Instead, she coyly hinted at it, then talked a lot of feel-good stuff about Michigan. A few days later, when she did get around to first proposing a tax increase — her "two-penny plan" — she didn't even have the guts to do it herself. She had Bob Emerson, her state budget director, do it. That meant it didn't have a snowball's chance.

And for months, the games went on. True, the governor and Legislature did eventually pass a new Michigan Business Tax that is an improvement on the old Single Business Tax.

But the lawmakers covered themselves with disgrace in May, when they failed to make the hard decisions needed to balance last year's budget. What they did instead was to sell off $900 million of future payments from the tobacco settlement money for $400 million up front. That robbed us — the taxpayers — of half a billion dollars.

For me, the enduring memory will be the Legislature on Sept. 30, the very last day they had to balance the budget before the government would have to shut down. That's when they suddenly had the inspiration to tax fortunetellers and people who examine bumps on your head, and who preserve old baby shoes in bronze.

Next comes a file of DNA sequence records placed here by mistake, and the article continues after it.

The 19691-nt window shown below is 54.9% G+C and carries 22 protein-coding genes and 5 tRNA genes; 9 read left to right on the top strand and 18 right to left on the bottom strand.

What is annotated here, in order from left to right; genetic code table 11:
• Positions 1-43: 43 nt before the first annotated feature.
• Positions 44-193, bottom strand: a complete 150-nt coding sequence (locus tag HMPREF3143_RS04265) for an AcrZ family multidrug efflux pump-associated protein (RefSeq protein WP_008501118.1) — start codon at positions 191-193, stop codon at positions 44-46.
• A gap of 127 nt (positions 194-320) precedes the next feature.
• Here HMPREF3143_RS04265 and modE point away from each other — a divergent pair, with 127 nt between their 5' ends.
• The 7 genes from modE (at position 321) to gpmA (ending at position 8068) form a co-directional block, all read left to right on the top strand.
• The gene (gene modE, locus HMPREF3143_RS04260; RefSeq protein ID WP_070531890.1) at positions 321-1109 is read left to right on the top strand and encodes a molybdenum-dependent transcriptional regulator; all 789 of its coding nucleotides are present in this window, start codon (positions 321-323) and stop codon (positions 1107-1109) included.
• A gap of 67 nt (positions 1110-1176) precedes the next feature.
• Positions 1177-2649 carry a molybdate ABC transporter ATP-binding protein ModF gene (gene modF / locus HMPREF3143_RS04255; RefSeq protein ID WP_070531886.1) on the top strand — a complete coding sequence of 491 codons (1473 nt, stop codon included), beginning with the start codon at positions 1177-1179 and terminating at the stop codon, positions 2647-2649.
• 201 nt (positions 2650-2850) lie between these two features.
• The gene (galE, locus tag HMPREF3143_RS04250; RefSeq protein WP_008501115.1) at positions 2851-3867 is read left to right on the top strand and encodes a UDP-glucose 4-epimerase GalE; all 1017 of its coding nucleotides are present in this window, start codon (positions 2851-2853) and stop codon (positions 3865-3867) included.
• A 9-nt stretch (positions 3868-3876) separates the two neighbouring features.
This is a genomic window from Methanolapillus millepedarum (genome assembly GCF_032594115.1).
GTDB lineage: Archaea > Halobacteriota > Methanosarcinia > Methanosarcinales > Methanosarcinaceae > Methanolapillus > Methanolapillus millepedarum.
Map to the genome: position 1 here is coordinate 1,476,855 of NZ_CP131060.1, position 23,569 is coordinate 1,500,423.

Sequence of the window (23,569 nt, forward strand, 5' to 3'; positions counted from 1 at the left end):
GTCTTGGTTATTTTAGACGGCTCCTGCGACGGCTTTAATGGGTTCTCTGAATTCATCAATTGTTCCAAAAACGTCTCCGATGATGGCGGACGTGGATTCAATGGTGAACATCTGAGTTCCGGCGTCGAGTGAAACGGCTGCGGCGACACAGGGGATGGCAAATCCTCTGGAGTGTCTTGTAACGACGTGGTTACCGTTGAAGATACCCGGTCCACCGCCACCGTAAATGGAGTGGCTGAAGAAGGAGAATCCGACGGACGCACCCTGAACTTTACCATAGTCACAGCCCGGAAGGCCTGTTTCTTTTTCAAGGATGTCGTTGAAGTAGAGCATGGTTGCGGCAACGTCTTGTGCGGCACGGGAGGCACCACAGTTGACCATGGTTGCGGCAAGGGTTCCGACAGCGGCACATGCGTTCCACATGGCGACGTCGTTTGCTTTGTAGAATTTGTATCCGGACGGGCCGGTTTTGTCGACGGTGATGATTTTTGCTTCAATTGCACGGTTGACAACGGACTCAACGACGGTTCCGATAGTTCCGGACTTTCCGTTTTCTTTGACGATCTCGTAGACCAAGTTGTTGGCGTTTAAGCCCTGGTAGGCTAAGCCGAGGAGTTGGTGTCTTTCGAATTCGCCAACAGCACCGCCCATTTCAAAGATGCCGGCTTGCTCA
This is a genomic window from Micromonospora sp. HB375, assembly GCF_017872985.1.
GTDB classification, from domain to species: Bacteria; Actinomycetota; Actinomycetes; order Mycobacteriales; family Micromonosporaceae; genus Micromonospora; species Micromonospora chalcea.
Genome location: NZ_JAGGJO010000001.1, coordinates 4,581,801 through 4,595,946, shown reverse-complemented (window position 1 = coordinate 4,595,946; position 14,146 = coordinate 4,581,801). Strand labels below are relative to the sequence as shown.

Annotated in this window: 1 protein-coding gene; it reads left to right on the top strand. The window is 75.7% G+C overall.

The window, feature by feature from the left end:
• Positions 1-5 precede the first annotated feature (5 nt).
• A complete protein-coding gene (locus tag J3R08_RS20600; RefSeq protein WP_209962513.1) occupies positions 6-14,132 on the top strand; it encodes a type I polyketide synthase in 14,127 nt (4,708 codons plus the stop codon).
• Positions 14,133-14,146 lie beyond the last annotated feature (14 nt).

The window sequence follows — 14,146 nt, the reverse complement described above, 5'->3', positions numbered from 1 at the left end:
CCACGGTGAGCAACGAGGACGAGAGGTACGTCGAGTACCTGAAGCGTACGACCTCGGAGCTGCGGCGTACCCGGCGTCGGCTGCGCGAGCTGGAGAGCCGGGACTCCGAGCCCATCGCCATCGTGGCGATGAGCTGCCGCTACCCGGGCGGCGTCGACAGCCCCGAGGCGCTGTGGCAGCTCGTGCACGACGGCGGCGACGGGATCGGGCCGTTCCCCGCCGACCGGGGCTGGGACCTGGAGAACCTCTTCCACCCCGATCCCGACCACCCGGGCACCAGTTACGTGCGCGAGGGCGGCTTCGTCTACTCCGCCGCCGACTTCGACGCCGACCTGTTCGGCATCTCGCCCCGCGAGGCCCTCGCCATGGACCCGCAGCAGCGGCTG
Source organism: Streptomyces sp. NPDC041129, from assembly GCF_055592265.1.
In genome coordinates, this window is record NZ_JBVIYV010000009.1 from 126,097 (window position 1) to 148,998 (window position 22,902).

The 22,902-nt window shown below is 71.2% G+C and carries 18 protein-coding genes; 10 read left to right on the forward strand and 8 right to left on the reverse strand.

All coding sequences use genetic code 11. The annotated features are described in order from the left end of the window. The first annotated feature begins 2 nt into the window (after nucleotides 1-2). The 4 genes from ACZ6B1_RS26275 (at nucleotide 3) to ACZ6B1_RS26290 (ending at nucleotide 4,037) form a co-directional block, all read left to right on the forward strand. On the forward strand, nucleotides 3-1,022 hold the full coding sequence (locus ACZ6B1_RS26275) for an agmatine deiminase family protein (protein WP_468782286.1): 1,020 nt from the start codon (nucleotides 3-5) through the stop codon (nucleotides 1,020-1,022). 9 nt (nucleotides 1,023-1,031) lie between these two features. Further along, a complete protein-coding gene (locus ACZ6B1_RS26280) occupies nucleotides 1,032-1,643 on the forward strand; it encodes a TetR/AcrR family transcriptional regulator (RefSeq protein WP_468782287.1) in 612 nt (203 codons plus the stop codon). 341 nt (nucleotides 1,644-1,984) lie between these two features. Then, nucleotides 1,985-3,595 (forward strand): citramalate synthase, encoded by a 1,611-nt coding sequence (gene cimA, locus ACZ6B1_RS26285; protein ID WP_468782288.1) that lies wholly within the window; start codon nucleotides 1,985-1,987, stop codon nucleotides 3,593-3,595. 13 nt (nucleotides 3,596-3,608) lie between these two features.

They did, in fact, vote to tax them. Except the business lobbyists went nuts, fearing that they had set a precedent, and that services they cared about might eventually be taxed, like lawyers and golf.

The cowed lawmakers then repealed the service tax before it took effect, and jacked up the basic business tax some more.

The bottom line is that the legislators really don't know what they are doing. They haven't been there long enough. None was there six years ago. None will be there eight years from now.

Term limits have worked to destroy institutional memory. What we have created is a government of young careerists padding their résumés and looking for their next jobs.

By the way, the "balanced" budget will probably turn out to be not really balanced at all. In a few months, they'll have to try to fix it. That should be fun. In November 2010, we will be asked to vote on whether we should call a convention and write a new constitution for the state of Michigan. That is, if we manage to make it till then.

Jack Lessenberry opines weekly for Metro Times. Send comments to [email protected]